Novelist Phyllis Inman Barnett: "Writing gives me a voice"Points to Principal/Coach Poindexter as influential in her life
Phyllis Inman Barnett, now the published author of two books, is proud to see her name on book covers. However, she is just as proud to see her name embedded in the deep-rooted memories and the rugged landscape of the Lake Logan community. After all, the clear streams of the west fork of the Pigeon River and the history of the mountain people she grew up with are her cultural heritage she never forgot.
As she sat on a rocking chair on the front porch of the house her and her husband, Bob, built on her family’s home place, she recalled her family history.
“My grandfather, Ballou Inman, originally bought this land in the late 1870s or early 1880s,” she began, as the rushing waters of the Pigeon River provided a natural backdrop for her family’s story.
Her parents, Willis Ted Inman and Donnie Warren Inman, raised four children on the property — herself and her siblings Ted Darrell, Gail and Cheryl. Her mother, Donnie, was a twin and she and her sister, Bonnie, were the oldest in a farming family of 12, so they were forced to quit school and help support the younger children during the Depression years. The twins worked on the farm, cooked, cleaned and also helped neighbors during childbirth and stayed with older community members to make ends meet.
“Because my mother was so used to working at an early age, she worked outside the home much earlier than most women. She worked at the Enka plant during World War II, at the Lake Logan Lodge, at Champion Papers cafeteria and also ran the Bethel Dairy Bar where the Juke Box Junction is today,” said Barnett.
“My mother and grandmother were very driven women and taught me when times are hard to not complain but just keep working,” she added, noting that her grandmother, Pearl Reece Warren, had 12 children and 35 grandchildren and lived to be 100.
Her father worked at the Enka plant and also repaired radios and televisions which offered the Inman family the chance to own one of the first televisions in the community.
“All the neighborhood kids would come to our house to watch ‘The Pat Boone Show,’ ‘The Red Foley Show’ and ‘American Bandstand,’” recalled Barnett, adding that her siblings and neighborhood kids also gathered in her yard to play basketball.
“Another thing I remember about this land was hoeing corn and that my grandfather Warren would take all of us kids swimming when the work was done,” she said.
Barnett attended Cecil Elementary School from the first through eighth grades, then attended Bethel High School where she graduated in 1959. It was during her time at Bethel High School that she says two individuals particularly influenced her. One was Principal Poindexter, also the girls’ basketball coach, whom Barnett describes as a true “institution” who stressed excellence and sportsmanship in the game. “I have a clear memory of watching Coach Poindexter during our lunch hour stooping down and picking up papers on the campus,” she remembered. “He was a humble example of what to do.”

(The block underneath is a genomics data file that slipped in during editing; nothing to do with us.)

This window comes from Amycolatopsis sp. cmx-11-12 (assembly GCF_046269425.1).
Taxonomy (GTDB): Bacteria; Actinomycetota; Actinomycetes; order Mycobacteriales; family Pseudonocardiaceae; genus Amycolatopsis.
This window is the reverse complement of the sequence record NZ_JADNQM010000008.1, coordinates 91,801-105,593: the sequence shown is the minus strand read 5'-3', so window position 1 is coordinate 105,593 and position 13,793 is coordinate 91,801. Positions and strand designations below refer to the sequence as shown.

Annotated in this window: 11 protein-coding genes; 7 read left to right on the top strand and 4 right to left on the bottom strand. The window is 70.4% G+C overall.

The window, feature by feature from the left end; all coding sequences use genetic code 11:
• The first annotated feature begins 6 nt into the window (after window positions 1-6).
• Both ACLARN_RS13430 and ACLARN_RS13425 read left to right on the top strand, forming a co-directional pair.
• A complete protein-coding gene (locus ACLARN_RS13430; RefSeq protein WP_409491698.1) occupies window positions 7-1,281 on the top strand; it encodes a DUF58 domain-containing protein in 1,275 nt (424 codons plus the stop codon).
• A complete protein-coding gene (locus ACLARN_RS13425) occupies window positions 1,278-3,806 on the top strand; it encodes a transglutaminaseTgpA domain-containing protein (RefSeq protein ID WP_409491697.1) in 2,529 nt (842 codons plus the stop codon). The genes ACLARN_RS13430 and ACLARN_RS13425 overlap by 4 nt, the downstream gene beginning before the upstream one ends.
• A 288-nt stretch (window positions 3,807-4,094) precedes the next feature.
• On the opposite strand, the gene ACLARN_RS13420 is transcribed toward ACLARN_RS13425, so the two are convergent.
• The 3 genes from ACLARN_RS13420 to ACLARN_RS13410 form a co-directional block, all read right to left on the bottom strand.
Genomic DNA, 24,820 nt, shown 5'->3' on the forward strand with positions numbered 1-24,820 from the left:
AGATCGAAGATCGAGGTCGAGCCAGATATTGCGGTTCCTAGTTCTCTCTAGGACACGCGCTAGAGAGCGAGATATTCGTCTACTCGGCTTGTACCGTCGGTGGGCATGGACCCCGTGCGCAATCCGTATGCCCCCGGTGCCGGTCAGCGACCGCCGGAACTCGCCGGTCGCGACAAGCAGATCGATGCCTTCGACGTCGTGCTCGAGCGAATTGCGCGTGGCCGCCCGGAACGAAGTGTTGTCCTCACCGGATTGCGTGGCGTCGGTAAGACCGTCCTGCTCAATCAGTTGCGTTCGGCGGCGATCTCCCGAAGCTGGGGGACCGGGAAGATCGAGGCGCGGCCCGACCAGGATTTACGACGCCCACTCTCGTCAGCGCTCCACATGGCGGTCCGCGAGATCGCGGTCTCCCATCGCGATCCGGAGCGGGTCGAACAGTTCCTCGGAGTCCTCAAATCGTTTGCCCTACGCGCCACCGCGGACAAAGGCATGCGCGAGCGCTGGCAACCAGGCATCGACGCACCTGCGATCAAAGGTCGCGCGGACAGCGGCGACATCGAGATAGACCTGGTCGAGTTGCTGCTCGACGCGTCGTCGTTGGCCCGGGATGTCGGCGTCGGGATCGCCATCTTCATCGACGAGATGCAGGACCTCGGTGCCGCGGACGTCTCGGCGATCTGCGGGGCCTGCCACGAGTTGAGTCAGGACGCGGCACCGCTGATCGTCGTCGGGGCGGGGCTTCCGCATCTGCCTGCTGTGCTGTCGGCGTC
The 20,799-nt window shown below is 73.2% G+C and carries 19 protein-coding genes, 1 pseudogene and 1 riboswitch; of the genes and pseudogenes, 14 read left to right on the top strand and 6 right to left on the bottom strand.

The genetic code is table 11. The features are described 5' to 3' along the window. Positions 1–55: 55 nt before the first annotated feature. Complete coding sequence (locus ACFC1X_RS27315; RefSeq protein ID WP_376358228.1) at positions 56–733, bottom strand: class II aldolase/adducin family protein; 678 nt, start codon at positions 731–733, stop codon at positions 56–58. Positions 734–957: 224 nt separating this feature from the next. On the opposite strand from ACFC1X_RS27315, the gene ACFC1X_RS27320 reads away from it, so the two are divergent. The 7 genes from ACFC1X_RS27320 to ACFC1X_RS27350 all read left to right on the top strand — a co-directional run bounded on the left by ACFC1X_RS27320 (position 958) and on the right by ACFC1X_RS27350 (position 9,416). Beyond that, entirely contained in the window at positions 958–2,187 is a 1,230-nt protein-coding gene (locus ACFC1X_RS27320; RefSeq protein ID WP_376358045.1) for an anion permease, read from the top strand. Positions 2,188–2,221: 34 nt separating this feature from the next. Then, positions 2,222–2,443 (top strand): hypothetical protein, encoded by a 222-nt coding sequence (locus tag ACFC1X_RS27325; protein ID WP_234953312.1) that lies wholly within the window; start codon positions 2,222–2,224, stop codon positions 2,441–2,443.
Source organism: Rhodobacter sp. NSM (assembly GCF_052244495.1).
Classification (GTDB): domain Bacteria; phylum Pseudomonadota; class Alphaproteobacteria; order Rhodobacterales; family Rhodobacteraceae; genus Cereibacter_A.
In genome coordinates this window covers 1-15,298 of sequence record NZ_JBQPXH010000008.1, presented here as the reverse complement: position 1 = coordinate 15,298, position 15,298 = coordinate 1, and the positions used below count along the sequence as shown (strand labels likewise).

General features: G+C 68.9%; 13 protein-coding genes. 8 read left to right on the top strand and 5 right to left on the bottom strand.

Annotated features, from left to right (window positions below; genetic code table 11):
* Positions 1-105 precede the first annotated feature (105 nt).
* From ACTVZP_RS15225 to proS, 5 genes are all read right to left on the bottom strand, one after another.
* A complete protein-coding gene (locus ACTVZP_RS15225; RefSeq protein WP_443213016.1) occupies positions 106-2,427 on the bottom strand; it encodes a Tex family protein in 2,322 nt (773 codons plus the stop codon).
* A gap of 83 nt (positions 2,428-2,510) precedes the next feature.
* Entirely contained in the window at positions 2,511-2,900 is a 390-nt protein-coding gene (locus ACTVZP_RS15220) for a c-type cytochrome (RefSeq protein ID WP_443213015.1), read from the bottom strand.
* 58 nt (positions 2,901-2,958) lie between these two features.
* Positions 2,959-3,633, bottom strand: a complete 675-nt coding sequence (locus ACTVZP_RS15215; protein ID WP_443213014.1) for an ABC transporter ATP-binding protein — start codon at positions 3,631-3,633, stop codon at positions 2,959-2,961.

Also highly influential in her life was Grace Erwin, daughter of the Rev. Tom Erwin, who was a teacher in her 20s at the time and a friend to Barnett, loaning her books and encouraging her reading. Erwin’s influence along with Barnett’s natural passion for reading led her to study at Mars Hill College and at Appalachian State University where she earned her bachelor’s degree in 1963 in education. She also earned a Master’s degree from the University of South Florida in 1973.
It was at ASU that she met Sara Williams. After graduating in 1963, Barnett and Williams moved to St. Petersburg, Florida where they each accepted positions as English teachers at Dixie Hollins High School.
During that time in Florida, she met and married her husband, Bob, and had two children, Elizabeth and Rebecca. She taught English and writing in St. Petersburg for 15 years and then in LaGrangeville, New York, south of Albany, for another 20 years while her husband, Bob, worked in the computer industry.
“During all that time,” she noted, “I always spent part of the summers here at home on Lake Logan.”
So, when they retired in 1997, they retired to the two places they loved — Madeira Beach, Florida in the winters and the Lake Logan community in the summers.
After retirement, Barnett became fascinated with the history of the Sunburst area and wrote a book, published in 2007, titled “At the Foot of Cold Mountain: Sunburst and the Universalists at Inman’s Chapel.” The first part is a narrative and pictorial history of the logging community at Sunburst, the second part is a brief history of James Anderson Inman and the third part is a descriptive history of the restoration of Inman Chapel.
The new book, her first novel, is titled “Love in the Time of War” and takes place near the border between Indian and Pakistan. “It’s a novel about second chances and it’s a love story without being a romance novel,” Barnett explained.
“I feel writing gives me a voice,” she said.
As Barnett launches her first novel at age 71, she is continually inspired daily as she looks off her front porch to a massive weeping cherry tree her father planted shortly after her mother died.
“My mother died from cancer in 1970 at age 54. She was very sick those last five years, but she never complained or stopped working and truly lived every single day,” she said, speaking of her mother’s heavy influence on her life to keep making goals, stretching and living.
“Writing keeps me passionate about something which keeps me young,” she added. “I’m very proud to have completed the novel and I think it’s a very good book.”
Barnett will be present at a public book talk and signing at 3 p.m. Sunday, Aug. 25 at Blue Ridge Books & News in Waynesville. Both her books are available at Blue Ridge Books & News and at Amazon.com.
To contact Barnett, call 648-1418 or e-mail her at firstname.lastname@example.org.